Monday, November 29, 2004

Was Orwell Right? Is War Now Peace?

With these slogans, George Orwell's NINETEEN EIGHTY FOUR burst upon the literary world as the definitive anti-utopian novel for the second half of the 20th Century.

Published in 1949, this darkly cautionary and prescient vision of the near future was a warning against the dangers of a totalitarian government fueled by high technology. Orwell envisions a world devastated by nuclear war and poverty, where the West has fallen under the spell of a totalitarian socialist dictator, Big Brother. A political demagogue and religious cult leader all rolled into one, Big Brother's power and mystery are so immense that one may wonder if he even exists at all.

Big Brother's Ingsoc Party (English Socialism) has perfected the uses of high technology to monitor the lives of its populace, and to insure unswerving loyalty through surveillance, propaganda and brainwashing. The government's most brilliant and most appalling project is the actual deconstruction of the English language into Newspeak, the language of the Party. Each successive edition of the Newspeak Dictionary has fewer words than its predecessor. By removing meaning and nuance from the vocabulary, the government hopes to eradicate seditious and anti-social thinking before it even has the chance to enter a person's mind. Without the vocabulary for revolution, there can be no revolution. For those who persist in thinking for themselves, so-called Thought Criminals, Ingsoc's stormtroopers, the Thought Police, are there to intervene, incarcerating the free-thinkers in the Ministry of Love, where they will be re-educated, or worse.

The most intrusive daily aspect of life in Oceania (as Orwell calls the European/American mega-State) are the omnipresent telescreens, two-way interactive televisions that cannot be turned off, and which give the government a faceless surveillance window into everyone's life. Who is on the other side of the telescreens? Are people watching? Is all the monitoring done by machine? All we learn is that members of the Inner Party, the elite, are allowed to turn off their telescreens, if only for a brief period.

Winston Smith, the protagonist of Orwell's novel, becomes a Thought Criminal. A minor bureaucrat (an "Outer Party" member) his job is to actually rewrite the archives of the London Times so that they are consistent with current Ingsoc policy. When Ingsoc changes its political alliance with another superpower and begins waging war on a former ally, Winston's job is to rewrite all the prior information to show that the old alliance never existed. So addled are the minds of the people he meets that they don't even realize that these changes have been made. A sad, lonely man, Winston is also smart enough to understand the insidious manipulation being perpetrated on the society.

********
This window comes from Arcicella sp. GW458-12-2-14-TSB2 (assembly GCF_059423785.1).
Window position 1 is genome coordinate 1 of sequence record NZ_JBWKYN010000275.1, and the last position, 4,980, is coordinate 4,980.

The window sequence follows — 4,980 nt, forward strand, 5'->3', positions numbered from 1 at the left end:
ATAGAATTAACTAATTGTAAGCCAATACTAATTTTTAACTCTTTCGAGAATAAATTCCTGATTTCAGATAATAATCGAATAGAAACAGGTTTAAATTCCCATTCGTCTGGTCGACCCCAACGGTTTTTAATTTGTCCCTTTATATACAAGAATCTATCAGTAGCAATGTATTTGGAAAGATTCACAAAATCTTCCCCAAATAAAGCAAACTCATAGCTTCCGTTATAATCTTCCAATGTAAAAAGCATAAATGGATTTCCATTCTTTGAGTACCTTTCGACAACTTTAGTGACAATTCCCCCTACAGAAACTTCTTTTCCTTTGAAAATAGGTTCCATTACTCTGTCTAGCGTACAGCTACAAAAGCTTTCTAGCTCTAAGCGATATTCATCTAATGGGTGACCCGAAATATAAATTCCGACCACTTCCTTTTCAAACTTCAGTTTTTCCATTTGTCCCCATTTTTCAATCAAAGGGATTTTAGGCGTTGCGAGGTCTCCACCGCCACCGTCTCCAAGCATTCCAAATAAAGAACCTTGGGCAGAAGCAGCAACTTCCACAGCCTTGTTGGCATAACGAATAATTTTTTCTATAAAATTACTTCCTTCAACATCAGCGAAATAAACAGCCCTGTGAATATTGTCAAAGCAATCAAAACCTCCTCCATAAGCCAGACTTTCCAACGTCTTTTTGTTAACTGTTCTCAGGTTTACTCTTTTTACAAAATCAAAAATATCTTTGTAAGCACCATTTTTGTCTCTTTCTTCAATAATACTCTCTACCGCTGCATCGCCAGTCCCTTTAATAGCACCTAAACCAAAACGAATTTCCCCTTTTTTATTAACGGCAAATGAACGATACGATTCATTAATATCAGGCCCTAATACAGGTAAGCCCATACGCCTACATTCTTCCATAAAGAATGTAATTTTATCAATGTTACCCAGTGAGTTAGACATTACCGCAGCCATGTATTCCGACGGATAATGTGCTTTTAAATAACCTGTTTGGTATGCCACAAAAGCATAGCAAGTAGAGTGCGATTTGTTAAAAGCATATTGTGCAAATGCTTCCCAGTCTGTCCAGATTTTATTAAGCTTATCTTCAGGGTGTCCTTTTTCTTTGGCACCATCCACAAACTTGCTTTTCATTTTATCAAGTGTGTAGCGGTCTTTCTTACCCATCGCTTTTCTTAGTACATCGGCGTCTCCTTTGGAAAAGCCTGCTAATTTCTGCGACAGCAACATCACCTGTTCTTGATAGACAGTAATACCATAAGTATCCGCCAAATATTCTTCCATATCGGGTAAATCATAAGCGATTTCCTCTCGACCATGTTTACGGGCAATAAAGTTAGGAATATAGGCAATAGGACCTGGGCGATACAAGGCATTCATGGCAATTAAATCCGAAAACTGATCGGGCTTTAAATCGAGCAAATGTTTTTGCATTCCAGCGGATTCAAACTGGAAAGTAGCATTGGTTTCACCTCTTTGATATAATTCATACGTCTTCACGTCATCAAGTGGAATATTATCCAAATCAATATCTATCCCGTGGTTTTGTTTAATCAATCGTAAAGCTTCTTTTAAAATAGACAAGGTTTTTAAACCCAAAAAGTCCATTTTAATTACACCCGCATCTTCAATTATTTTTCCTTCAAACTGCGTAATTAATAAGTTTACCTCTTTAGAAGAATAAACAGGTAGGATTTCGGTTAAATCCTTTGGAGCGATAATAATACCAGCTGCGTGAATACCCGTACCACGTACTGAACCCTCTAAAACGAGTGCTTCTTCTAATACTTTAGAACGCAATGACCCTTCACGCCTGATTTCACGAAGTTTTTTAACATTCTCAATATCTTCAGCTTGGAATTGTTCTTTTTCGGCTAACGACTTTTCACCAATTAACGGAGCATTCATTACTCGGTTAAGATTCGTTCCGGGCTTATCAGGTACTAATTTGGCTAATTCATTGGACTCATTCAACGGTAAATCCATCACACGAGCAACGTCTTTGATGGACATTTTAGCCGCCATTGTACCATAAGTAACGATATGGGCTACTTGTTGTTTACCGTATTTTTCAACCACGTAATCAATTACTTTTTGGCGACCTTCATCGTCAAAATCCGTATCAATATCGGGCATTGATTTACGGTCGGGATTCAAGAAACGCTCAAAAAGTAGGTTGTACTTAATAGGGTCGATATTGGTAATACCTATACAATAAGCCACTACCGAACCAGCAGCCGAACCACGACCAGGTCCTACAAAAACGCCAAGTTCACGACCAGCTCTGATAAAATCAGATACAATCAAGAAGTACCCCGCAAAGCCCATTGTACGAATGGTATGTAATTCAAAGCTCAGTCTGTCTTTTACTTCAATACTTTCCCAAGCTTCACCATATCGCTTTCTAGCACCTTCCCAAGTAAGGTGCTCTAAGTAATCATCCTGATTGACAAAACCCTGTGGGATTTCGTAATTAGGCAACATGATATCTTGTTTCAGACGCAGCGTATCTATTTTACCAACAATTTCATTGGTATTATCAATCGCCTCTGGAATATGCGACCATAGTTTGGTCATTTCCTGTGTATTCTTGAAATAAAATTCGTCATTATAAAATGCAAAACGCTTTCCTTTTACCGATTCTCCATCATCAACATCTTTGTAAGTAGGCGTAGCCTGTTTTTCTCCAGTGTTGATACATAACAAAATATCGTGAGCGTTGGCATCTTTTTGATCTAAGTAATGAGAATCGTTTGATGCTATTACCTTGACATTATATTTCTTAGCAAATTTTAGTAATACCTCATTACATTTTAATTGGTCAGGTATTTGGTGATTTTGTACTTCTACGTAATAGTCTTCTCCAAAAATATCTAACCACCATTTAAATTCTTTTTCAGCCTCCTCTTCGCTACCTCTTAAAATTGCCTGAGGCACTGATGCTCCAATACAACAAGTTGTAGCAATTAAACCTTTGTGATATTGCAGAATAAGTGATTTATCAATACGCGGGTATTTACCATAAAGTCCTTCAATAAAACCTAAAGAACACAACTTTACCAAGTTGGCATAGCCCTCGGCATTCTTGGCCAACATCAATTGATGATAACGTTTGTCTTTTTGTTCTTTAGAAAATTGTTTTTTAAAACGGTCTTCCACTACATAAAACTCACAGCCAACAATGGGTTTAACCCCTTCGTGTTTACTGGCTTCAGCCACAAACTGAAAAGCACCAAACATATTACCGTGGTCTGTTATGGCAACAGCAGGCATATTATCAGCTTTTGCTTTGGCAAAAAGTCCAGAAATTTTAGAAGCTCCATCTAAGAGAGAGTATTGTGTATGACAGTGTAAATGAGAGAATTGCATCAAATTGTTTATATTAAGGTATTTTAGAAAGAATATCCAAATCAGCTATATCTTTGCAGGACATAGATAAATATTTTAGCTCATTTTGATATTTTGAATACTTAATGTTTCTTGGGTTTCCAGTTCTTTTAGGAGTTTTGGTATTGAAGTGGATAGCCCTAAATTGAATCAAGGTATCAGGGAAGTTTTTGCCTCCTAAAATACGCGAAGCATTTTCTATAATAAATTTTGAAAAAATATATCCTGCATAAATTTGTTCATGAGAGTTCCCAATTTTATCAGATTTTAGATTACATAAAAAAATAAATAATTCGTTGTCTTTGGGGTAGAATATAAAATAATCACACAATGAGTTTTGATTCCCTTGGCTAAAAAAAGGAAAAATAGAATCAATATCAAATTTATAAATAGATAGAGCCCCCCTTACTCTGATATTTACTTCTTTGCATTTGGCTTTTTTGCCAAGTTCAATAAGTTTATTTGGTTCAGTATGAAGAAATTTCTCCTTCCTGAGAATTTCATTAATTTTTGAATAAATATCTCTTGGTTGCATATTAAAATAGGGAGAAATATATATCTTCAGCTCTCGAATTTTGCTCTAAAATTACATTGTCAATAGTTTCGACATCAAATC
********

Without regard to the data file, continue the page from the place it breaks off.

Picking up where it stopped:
And so he becomes a willing victim of the government's most ingenious ruse: Winston obtains a copy of a banned revolutionary tract by the famous enemy of the State, Goldstein. Galvanized and inspired by what he reads, he pursues an illicit love affair with a co-worker,Julia, and seems to find an ally in the person of Inner Party official O'Brien. Longing for an escape from this terrible world to a better life, he does not realize that everything has been a set-up. Kindly O'Brien is actually the head of the Thought Police, and it is he who has actually written Goldstein's book for the very purpose of luring potential revolutionaries out of the closet and into the dreaded Room 101 - a torture chamber where one's worst fears are made real. Totally broken, brainwashed and reprogrammed (so suggestible that he is even made to agree that 2+2=5), Winston is returned to society as another harmless devoté of Big Brother. In the chilling final pages of the book, Winston, tears of fear and joy streaming down his face, proclaims his love of Big Brother, all thoughts, hopes or dreams of escape and freedom permanently eradicated from his consciousness.


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